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Bike Review - Posted 20th March 2013
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Square Four Featherbed Special

Folk have been trying to fix the Ariel Square Four's flaws for donkey's years. One solution was to insert the engine into Norton's featherbed frame. An Arton special along those lines goes under the hammer at the Stafford Show...

Ariel's four-cylinder superbike was an astonishing machine in the pre-war era, and little less remarkable in its revised 4G format from 1948. Ariel boasted that the 997cc OHV machine was 'generally accepted as the world's most outstanding motorcycle' and they weren't too far from the truth. In every incarnation the Square struggled to master its mass and suffered from overheating (on the rear pair of cylinders in particular), but there were few motorcycles which could effortlessly ooze up to 90mph in 1950...

The postwar Square engine was extensively redesigned for 1948. It swapped to coil ignition and the cast iron block and cylinder head were replaced by alloy items which trimmed the machine's mass by around 35lb. This reduced its weight to 'only' 435lb which was still rather more than the plunger-style rear suspension could cope with.

Astonishing indeed, in its day... Ariel's original take on the Square Four

The engine ran at 6:1 compression as standard, although 6.8:1 pistons were offered if owners could find petrol of a suitable quality to match. This gave around 35bhp at a relaxed 5500rpm, transmitted to the rear wheel via a three-plate dry clutch and four-speed gearbox to the drive chain.

Braking was a little less confidence inspiring: the rear 8-inch brake was considered 'powerful' for its time but the front full-width alloy stopper was useful mainly for carefully considered slowing rather than outright emergency stops.

The roadtesters of the time reported finding the Square's 'combination of zestful performance and the roly-poly handling diverting and, on the whole, congenial.' My own experience of riding a plunger Square was rather less enjoyable: it honestly felt as if the rear end of the machine had a mind of its own, squirming around even when we were travelling in as straight a line as proved possible, and I couldn't give it back to the owner fast enough. However, in the 1950s most riders used the Square for sidecar duties or long distance touring, where its top quality detailing, specification and comfortable ride were rather more important than razor-sharp steering or stopping.

Yet it was obvious that the Square really needed its suspension sorting out. Ariel themselves experimented with Earles forks but didn't get beyond prototype phase. The company then swapped to two-stroke production, and so the task of perfecting the Square fell to owners, enthusiasts and engineers.

Colour was rationed in the 1970s, due to the three day week... Healy 1000/4

In the 1970s the Healey brothers created a short run of swinging arm, twin-shock Squares, initially using an Egli rolling chassis. Their 1000/4 used a spine frame with taper-roller head bearings and needle rollers for the rear, with two-way damped Ceriani forks at the front and adjustable Girling shocks at the back.

See what they did with the logo?...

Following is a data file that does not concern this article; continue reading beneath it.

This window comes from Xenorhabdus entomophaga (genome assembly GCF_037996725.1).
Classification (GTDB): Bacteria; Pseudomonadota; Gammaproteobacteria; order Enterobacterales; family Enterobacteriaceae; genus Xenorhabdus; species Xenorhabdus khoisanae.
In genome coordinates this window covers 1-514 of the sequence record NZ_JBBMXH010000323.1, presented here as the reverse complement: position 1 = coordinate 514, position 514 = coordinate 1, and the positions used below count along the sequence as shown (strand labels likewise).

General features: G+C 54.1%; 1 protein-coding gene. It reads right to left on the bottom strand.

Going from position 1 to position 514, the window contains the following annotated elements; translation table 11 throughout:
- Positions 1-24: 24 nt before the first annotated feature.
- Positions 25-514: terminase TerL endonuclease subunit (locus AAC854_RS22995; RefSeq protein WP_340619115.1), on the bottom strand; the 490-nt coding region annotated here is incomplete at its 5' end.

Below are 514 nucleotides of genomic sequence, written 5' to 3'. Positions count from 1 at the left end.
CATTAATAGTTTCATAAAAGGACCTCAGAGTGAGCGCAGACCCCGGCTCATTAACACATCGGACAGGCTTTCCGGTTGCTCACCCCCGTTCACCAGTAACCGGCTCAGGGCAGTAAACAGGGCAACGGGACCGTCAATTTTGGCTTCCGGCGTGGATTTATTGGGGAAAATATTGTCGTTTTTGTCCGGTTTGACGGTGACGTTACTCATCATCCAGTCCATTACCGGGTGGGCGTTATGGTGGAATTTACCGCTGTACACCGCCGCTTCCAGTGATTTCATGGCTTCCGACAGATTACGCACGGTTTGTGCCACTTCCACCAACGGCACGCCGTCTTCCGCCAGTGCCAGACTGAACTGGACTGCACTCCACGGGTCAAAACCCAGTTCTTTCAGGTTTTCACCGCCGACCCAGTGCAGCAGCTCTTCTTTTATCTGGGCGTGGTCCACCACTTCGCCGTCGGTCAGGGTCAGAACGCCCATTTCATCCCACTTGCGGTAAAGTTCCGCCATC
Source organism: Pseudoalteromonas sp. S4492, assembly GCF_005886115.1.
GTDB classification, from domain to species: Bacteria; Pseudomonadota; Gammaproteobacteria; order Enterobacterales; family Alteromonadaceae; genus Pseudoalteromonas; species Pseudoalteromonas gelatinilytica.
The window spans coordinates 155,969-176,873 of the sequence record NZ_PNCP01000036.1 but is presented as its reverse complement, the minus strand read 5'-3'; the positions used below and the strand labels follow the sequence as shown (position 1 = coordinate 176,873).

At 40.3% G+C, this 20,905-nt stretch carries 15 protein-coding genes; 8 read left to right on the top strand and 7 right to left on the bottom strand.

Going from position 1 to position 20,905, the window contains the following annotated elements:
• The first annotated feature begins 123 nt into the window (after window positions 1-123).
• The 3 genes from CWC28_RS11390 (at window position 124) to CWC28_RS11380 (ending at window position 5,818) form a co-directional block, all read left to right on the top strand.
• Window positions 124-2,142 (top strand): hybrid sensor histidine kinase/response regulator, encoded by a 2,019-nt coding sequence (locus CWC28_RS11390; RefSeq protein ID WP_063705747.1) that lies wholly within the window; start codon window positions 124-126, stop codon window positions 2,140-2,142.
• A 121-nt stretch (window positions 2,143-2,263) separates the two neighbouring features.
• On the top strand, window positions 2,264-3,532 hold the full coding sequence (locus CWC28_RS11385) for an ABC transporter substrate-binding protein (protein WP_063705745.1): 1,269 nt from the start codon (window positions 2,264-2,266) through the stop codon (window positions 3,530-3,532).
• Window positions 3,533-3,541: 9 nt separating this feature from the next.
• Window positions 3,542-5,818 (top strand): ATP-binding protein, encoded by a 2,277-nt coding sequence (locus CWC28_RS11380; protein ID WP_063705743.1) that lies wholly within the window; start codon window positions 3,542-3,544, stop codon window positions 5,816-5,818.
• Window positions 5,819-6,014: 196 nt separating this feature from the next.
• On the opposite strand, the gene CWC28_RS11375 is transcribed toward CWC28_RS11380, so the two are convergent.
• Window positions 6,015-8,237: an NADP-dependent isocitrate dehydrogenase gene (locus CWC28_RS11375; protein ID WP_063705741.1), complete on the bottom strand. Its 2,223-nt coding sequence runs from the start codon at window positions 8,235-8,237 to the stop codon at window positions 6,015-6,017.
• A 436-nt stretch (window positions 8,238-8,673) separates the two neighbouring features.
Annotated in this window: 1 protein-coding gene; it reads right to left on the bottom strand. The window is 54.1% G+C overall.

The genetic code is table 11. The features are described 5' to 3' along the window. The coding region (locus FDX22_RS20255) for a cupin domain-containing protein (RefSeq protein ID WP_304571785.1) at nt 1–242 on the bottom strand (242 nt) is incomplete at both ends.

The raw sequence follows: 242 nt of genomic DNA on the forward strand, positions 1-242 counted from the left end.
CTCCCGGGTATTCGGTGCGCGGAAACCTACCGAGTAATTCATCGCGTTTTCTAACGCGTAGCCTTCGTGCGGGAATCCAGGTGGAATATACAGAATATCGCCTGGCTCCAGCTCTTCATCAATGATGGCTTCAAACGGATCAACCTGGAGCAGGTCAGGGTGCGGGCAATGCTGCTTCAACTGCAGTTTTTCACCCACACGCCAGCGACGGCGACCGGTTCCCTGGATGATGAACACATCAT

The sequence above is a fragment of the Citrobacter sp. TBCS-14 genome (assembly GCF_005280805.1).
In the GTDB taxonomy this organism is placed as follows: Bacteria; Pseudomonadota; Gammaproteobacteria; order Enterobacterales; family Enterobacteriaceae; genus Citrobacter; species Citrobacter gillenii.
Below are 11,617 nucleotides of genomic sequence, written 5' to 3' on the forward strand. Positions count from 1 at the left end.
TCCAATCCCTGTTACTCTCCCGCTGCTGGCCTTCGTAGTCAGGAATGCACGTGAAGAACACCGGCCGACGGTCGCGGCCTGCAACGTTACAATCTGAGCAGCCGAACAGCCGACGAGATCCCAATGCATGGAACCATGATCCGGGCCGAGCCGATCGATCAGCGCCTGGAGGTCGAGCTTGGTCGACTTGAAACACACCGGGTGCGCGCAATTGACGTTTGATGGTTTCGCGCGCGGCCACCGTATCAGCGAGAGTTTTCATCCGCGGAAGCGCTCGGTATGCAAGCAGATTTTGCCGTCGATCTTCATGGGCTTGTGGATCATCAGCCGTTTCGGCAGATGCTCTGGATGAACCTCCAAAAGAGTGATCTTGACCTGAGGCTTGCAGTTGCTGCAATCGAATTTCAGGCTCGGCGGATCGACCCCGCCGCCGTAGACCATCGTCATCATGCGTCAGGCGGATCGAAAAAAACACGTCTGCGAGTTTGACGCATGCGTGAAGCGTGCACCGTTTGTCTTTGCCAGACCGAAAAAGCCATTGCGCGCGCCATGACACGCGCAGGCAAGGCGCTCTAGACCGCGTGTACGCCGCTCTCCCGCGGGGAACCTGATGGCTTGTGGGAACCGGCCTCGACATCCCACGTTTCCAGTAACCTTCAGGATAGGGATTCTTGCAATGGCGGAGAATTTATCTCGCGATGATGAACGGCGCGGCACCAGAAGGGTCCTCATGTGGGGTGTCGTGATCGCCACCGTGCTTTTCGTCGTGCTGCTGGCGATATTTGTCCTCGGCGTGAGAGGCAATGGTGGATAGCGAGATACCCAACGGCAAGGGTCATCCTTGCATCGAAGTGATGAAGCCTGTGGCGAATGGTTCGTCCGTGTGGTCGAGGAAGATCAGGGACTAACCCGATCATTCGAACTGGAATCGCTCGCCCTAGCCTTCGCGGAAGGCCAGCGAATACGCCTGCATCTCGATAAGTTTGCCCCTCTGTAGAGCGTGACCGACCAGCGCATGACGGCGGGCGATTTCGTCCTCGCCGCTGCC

Ariels on

The Healey brochure claimed that it offered the 'electric response necessary for fast line chopping… precise steering… and unwavering line during the accelerating keel into speed' and cornered 'faster than most… safer than most.'

Looks like it's meant to fit there... Graham Horne's Square Huntmaster

More recently, marque specialist Graham Horne used his experience from working at the Ariel factory to develop his own swinging arm version of the Square. This employed Ariel's own swinging arm chassis as seen on the 650 Huntmaster twin. A four-pipe example of one of Graham's SwingSquares sold a couple of years back at Bonhams for a whopping £11,500 - mind you, it was in very tidy condition, as you can see from the photo hereabouts, and had only travelled a few hundred miles since its build.

Requires a double-take.. Arton: 1952 Ariel square Four in a 1960 Dommi 99 featherbed chassis

There was, of course, another option open to Square Four enthusiasts back in the day. Norton's featherbed frame can be adapted to suit all manner of weird and wonderful projects, and not just the usual Triton specials. In this instance, a 1960 Dommi 99 featherbed chassis was matched - with some accomplishment - to a 1952 Square engine, to create (if you must) an Arton.

Shoe-horn not required..

The owner, now deceased, collected parts for his special throughout the 1960s, and the finished article took to the tarmac for the first time in the 1980s. It was then used through to the end of the 1990s but has been stored for the last 15 years or so. It comes with its old MoTs, V5C and such, but would obviously need a once-over with the spanners before being ridden any distance.

Marvellous detailing..

The price for such an unusual beast? Bonhams reckon between £7000 and £9000, but I wouldn't be surprised to see it sneak into five figures. After all, while you can buy a new featherbed fame these days, Square Four engines are rather harder to come by. This isn't the most sought-after four-pipe motor, but it is a nifty little creation blessed with decent brakes. It'd be very interesting to see how well it steers (so if you buy the thing, do let me have a spin!)

Words: Rowena Hoseason
Photos: RC RChive,


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